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Doody's Review ServiceReviewer: Steve Heilig, MPH (San Francisco Medical Society)
Description: This book collects 27 papers given at an international conference convened in Paris in 1996. A diverse faculty of scientists, clinicians, epidemiologists, ethicists, and political and religious representatives address the issue of the quality of life in patients being treated for cancer or HIV disease.
Purpose: The intent of the conference and the resulting book was to explore quality of life (QoL) as a new measuring tool for assessing the results of medical therapies for these conditions as well as for understanding the social factors important in patient's lives. The important recognition here is that treatment of physical and other forms of pain is often inadequate, and that heretofore nonquantifiable factors contributing to patients' overall well-being are often neglected.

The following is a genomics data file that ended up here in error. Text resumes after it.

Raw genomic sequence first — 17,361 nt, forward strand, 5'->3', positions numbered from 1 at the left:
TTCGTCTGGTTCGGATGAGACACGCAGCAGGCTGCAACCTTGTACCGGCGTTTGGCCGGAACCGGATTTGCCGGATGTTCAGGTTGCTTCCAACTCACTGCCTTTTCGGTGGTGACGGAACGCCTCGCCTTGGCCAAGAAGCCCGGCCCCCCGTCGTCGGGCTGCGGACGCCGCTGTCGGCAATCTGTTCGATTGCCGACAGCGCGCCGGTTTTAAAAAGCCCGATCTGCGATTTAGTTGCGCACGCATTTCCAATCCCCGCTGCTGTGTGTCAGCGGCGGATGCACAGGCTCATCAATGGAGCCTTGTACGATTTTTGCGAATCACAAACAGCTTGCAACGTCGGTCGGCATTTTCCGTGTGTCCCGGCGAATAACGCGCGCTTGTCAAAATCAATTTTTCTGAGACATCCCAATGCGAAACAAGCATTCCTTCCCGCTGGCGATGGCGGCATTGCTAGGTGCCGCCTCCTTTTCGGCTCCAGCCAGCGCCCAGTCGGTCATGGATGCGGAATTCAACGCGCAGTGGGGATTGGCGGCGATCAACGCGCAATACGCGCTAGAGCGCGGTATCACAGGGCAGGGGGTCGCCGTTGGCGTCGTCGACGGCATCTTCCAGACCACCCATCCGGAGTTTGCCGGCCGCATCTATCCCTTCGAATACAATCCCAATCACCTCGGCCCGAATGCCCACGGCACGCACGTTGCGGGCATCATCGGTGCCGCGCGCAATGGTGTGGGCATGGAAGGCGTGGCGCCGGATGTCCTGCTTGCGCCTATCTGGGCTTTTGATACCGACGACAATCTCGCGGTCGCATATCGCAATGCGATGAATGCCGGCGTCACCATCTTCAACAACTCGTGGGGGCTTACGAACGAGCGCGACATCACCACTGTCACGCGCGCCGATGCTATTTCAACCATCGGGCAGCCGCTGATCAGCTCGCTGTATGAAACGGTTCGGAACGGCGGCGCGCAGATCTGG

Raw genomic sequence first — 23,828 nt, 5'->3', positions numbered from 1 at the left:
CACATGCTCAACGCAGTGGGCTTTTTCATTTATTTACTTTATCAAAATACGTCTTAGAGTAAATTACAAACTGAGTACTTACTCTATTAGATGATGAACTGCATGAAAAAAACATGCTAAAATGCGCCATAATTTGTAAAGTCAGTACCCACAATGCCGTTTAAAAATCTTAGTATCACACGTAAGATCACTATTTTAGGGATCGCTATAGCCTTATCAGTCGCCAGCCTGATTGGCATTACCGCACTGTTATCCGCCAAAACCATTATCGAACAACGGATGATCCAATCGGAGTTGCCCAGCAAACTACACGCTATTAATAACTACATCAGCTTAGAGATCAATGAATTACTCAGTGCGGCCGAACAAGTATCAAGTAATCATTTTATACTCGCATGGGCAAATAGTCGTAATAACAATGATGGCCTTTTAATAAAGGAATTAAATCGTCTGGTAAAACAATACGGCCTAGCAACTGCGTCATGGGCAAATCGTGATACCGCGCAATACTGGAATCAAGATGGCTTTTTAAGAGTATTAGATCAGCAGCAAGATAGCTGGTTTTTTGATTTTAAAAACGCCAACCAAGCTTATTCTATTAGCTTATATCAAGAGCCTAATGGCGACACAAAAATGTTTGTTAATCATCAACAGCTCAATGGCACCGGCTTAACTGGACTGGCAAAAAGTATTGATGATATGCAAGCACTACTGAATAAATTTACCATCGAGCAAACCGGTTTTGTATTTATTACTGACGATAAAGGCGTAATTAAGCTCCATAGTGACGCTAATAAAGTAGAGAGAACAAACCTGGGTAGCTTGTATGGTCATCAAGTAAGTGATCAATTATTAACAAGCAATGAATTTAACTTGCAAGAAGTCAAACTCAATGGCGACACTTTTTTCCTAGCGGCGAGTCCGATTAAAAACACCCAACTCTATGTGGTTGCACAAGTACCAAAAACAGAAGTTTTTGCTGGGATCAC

Audience: The authors address this basic problem from various angles, including research, clinical, ethical, and political perspectives. Readers in any of these disciplines with an interest in this topic will find new concepts presented here.
Features: The opening section features attempts to define and measure QoL, with specific applications to cancer and HIV. Perspectives range from basic science to economic concerns. Further commentary explores QoL issues in palliative care, socioeconomic issues, problems in the developing world, and pharmaceutical considerations. The authors are some of the leading figures in their respective fields from around the world. Their contributions here are marked by brevity and authority, even where there are conflicting perspectives presented on a particular topic.
Assessment: The papers collected in this book represent the first comprehensive overview of QoL as a potentially measurable indicator of the true success or failure of medical care for cancer and HIV disease. Although the information presented is unlikely to be of immediate clinical application at this time, the perspectives are crucially important in raising awareness of issues heretofore viewed as having secondary clinical relevance. Sophisticated readers with some background and interest in medical ethics, cancer, and AIDS will find some stimulating ideas presented here.